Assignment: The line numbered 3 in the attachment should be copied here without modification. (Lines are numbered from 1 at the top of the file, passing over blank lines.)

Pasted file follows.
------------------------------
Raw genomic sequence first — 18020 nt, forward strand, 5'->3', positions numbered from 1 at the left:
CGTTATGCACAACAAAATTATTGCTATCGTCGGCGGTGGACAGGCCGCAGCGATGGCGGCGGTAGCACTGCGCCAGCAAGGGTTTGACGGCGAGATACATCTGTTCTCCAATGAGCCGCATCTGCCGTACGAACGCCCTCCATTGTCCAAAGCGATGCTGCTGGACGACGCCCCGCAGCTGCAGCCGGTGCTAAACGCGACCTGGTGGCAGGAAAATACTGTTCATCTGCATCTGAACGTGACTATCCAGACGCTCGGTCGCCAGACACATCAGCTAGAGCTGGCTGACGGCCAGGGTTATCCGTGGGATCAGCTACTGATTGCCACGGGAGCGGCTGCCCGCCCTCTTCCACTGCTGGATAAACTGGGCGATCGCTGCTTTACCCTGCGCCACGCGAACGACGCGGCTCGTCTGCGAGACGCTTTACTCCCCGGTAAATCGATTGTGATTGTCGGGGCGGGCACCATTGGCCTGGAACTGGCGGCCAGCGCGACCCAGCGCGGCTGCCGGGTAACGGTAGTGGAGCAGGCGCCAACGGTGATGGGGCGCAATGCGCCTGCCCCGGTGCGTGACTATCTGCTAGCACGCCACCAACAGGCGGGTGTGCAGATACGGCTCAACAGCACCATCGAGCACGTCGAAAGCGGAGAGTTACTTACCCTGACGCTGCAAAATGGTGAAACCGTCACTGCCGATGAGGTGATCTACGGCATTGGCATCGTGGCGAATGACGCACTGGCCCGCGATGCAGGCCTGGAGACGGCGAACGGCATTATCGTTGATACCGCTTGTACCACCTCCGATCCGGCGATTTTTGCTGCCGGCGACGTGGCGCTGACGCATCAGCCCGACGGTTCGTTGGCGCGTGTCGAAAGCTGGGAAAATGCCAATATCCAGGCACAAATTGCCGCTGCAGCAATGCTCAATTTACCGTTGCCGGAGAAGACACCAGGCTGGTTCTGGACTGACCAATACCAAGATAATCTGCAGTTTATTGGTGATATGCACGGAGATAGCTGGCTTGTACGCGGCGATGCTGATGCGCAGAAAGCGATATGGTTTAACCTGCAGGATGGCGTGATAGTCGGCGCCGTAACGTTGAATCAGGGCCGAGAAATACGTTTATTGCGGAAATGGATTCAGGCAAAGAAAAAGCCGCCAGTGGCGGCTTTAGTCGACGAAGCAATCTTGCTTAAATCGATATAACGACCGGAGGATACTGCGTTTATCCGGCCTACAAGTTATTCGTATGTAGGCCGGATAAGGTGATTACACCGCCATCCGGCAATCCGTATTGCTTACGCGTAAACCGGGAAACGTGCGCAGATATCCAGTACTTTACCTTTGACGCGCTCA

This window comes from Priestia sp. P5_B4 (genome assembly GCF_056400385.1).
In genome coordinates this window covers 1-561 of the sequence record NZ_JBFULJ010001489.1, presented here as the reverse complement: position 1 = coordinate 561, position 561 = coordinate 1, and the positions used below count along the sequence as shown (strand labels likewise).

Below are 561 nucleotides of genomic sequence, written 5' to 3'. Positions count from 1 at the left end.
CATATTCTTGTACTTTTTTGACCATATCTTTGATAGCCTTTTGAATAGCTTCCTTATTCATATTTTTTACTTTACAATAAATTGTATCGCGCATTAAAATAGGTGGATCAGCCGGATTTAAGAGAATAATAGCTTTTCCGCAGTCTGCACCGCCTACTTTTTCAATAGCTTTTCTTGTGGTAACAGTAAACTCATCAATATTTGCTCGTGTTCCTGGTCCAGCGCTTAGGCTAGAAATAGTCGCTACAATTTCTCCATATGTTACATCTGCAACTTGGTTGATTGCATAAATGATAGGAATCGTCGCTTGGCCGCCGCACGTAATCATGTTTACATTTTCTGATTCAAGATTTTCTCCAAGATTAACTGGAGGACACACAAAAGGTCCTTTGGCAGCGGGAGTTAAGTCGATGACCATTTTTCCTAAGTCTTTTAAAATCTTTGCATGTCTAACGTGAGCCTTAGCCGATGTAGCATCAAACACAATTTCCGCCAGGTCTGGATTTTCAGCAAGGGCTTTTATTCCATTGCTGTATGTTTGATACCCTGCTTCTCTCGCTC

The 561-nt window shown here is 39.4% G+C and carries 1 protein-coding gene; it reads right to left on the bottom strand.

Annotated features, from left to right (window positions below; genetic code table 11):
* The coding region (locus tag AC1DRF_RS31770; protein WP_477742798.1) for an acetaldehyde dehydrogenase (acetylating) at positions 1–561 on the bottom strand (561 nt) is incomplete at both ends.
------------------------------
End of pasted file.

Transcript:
This window comes from Priestia sp. P5_B4 (genome assembly GCF_056400385.1).